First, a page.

"It's going to get worse, and we have to get a number of things done to protect this country," said Gen. Keith Alexander, commander of Cyber Command and director of the National Security Agency, in late September. "The best in the world: That's what the American people expect...and that's what we're doing. Why? In this area, technical skills really matter. [We're] coming up with the operational concepts, and the command and control is absolutely vital to the future."
OPM's push to inventory cybersecurity jobs
As part of an effort to create a database of information on existing and future cybersecurity positions in the government, the Office of Personnel Management issued a memo in July telling agencies how to measure their cybersecurity workforce. The memo includes quarterly milestones for monitoring the initiative's progress with the goal of completing the database by the end of fiscal 2014.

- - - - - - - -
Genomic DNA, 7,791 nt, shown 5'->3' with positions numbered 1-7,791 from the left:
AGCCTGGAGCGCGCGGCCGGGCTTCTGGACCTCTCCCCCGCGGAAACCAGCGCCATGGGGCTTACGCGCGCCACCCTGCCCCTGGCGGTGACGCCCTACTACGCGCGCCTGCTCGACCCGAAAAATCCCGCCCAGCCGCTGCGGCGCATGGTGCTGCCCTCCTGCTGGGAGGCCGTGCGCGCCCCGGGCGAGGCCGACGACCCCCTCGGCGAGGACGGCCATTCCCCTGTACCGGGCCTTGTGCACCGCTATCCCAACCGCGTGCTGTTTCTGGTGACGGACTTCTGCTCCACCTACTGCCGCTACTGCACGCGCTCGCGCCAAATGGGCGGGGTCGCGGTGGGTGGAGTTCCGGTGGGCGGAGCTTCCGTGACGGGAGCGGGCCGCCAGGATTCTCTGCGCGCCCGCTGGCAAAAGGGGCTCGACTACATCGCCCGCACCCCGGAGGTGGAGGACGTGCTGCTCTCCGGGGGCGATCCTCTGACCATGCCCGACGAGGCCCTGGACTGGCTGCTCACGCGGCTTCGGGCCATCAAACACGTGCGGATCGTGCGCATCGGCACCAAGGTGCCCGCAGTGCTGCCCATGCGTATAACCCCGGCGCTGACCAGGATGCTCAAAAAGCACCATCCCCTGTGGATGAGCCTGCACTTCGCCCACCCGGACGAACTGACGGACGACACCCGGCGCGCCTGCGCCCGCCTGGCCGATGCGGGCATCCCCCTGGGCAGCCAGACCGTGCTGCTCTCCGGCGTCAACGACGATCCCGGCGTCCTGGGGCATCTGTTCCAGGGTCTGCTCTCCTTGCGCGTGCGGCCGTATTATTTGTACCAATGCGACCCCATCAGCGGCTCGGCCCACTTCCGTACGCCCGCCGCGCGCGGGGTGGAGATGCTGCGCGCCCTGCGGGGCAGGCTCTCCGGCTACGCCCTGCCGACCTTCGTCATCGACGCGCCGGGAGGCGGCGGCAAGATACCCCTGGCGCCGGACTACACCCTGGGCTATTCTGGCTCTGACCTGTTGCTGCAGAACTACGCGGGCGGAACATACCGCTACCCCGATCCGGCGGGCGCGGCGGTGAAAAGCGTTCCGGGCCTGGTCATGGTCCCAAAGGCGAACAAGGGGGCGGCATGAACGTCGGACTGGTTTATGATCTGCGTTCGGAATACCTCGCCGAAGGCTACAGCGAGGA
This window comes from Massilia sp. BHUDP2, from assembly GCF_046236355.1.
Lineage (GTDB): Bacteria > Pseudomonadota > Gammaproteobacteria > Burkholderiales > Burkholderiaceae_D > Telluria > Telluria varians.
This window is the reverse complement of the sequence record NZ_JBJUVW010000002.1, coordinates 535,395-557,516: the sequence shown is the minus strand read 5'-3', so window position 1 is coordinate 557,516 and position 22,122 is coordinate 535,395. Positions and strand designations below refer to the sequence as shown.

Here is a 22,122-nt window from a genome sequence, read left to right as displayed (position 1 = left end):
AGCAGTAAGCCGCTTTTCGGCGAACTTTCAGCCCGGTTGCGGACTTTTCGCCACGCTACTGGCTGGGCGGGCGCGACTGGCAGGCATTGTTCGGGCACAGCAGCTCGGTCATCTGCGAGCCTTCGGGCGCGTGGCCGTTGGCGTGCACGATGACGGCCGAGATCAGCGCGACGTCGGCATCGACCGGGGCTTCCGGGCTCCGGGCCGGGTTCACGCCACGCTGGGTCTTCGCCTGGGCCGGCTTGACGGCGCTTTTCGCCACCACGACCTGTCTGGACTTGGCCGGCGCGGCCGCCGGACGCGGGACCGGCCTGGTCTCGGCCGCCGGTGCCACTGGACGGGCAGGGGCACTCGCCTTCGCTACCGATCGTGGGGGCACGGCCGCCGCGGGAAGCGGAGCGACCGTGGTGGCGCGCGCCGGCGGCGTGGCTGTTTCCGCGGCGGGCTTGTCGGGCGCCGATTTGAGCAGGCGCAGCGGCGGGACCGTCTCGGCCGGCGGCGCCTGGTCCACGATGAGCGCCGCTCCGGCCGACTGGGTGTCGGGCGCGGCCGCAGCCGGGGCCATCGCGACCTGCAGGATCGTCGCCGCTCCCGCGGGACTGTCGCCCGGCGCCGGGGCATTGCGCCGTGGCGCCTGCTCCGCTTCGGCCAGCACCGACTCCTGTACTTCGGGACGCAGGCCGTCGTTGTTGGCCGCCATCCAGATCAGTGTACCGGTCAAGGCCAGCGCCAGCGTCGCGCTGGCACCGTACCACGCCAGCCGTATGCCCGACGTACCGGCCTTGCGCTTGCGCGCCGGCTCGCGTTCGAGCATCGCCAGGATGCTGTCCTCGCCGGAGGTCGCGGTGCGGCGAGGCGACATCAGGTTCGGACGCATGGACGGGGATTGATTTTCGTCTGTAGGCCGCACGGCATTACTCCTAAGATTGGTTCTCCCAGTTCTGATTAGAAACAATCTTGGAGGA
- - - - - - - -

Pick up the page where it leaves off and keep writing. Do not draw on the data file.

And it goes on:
To minimize cumbersome reporting requirements, OPM plans to monitor the information agencies are adding to the database and regularly discuss with agency officials how well their progress is aligning with key timeline requirements. Here are some of the key deadlines:
By the end of fiscal 2013: Agencies that are represented on the Chief Human Capital Officers Council were required to review and code cybersecurity positions, including the incorporation in the IT management 2200 series and computer specialist 0334 series positions. Discussions with agencies have confirmed that action plans are under implementation.
March 31, 2014: Agencies must code at least 60 percent of federal positions in the relevant series. Discussions and a database review must illustrate that plans are on track for completion by end of fiscal 2014.
Sept. 30, 2014: The database must show that agencies have coded at least 90 percent of cybersecurity positions. Discussions and a database review must confirm that the project is completed.